Sham Trusts: how does the recent statement in the High Court that Sham Trusts do not really exist correlate to the OECD CRS Guidelines
November 7th 2017
The recent case of JSC Mezhdunarodniy Promyshlenniy Bank v
Pugachev  EWHC 2426 (Ch) or "Putin's banker" contains a
welcome analysis of what, if anything, a sham trust signifies
The phrase is frequently used as a threat by tax adminstrations
to beseige offshore trustees, and it is therefore of interest to
those involved in the Common Reporting Standard and its reporting
It is apposite, as the term trust in itself does not describe a
legal entity, as there is no legal entity or legal person created
by a "trust". It is therefore impossible to create a "sham"
trust. It is, as the judgment points out an issue as to the
nature of the documentation as between the trustees and the
Settlor. The trust itself is in fact a concept independent of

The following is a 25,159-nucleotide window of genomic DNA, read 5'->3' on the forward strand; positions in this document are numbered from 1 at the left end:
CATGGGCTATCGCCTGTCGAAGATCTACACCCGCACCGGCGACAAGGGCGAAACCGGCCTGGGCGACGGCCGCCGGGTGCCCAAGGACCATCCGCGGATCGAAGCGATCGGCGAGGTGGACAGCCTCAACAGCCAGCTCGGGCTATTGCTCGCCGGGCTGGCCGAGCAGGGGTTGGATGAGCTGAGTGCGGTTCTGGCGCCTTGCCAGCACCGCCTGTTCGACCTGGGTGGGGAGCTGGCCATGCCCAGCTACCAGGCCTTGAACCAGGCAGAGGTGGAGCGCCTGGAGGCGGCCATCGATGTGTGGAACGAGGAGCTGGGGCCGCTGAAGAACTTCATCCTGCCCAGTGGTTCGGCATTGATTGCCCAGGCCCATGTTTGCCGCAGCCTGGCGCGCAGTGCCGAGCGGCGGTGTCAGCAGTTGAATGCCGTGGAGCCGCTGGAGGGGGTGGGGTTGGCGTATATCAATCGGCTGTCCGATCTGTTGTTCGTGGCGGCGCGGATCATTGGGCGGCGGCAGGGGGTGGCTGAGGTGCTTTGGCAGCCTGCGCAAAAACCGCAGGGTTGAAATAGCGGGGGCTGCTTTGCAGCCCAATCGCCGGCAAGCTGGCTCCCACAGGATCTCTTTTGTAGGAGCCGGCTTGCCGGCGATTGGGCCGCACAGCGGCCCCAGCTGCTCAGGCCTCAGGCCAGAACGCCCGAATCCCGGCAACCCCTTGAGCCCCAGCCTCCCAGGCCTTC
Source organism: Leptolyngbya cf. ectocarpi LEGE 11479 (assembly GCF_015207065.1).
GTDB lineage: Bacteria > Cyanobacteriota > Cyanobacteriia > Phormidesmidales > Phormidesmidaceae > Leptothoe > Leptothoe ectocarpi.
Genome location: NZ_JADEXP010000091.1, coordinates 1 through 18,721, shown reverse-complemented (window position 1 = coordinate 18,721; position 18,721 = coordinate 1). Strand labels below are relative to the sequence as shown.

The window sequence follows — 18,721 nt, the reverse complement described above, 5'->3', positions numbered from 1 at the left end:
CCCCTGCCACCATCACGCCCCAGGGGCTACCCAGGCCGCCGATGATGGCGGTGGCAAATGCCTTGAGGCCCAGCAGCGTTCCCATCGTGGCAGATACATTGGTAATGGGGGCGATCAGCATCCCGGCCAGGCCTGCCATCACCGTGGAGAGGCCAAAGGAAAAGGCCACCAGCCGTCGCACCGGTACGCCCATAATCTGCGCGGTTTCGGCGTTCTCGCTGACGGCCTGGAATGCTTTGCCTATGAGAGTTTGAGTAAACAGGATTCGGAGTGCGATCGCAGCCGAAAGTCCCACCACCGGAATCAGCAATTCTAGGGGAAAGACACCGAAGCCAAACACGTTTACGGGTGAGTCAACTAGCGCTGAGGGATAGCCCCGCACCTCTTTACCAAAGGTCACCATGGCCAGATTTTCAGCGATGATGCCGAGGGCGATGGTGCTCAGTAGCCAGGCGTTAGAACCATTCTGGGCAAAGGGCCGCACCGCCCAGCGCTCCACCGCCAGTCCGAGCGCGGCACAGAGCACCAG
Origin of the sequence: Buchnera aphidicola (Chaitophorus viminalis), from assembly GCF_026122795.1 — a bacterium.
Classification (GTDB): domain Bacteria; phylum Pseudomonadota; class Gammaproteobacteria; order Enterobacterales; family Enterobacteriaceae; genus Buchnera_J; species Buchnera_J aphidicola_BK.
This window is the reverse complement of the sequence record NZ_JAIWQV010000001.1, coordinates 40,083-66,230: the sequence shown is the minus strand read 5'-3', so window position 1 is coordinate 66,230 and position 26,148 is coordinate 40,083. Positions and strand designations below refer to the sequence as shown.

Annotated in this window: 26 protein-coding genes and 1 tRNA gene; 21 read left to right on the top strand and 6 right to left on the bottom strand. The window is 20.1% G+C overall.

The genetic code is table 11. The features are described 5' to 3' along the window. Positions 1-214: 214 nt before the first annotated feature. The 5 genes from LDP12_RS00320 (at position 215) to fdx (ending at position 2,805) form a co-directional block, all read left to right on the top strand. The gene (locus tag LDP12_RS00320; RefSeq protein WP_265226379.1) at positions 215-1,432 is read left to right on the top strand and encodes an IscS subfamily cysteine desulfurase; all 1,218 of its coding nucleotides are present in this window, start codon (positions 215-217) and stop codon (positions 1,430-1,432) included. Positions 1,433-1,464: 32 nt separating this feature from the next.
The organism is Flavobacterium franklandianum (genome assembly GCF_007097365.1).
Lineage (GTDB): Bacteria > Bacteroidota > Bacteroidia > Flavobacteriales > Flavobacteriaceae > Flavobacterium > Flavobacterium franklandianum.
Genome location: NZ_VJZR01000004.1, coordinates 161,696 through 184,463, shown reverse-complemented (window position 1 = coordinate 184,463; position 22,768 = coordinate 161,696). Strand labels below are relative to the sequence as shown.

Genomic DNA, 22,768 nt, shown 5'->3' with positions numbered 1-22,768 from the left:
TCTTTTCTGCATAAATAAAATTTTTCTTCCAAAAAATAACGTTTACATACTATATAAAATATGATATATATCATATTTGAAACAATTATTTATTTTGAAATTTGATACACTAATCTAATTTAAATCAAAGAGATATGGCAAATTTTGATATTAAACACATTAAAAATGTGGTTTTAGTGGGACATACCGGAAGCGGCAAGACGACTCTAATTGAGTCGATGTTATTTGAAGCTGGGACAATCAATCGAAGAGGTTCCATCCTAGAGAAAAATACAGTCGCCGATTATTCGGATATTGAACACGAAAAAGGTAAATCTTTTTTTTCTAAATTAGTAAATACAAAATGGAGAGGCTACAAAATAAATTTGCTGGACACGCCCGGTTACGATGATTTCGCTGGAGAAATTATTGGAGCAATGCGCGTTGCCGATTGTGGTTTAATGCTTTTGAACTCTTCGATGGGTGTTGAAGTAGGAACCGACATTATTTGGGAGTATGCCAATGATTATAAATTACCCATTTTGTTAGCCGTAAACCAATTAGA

the trust instrument or deed, which does no more than evidence the
existence of the property arrangement that the trust is and the
manner in which the persons named in the trust may operate in
relation to each other and the property held in trust.
As the term "sham" is also bandied about gleefully by NGOs and
others with gay abandon, the statement by Birss J that
"Despite the frequent references to a
"sham trust", there is not really any such
might rock a few Saint Catherine's punts on the Isis to the point
of overturning. Those gliding peacefully on the Cam may suffer less
as ideas are more scientifically orientated in the Fens, at least
on the western side of Parsons Green.
Peter has written a short summary of the impact that
the judgment might have on such issues as the Common Reporting
Standard and international tax verifications generally and is
available for advice on how to use the legal confirmation of the
limited value that the term bears.
Please see the Resources page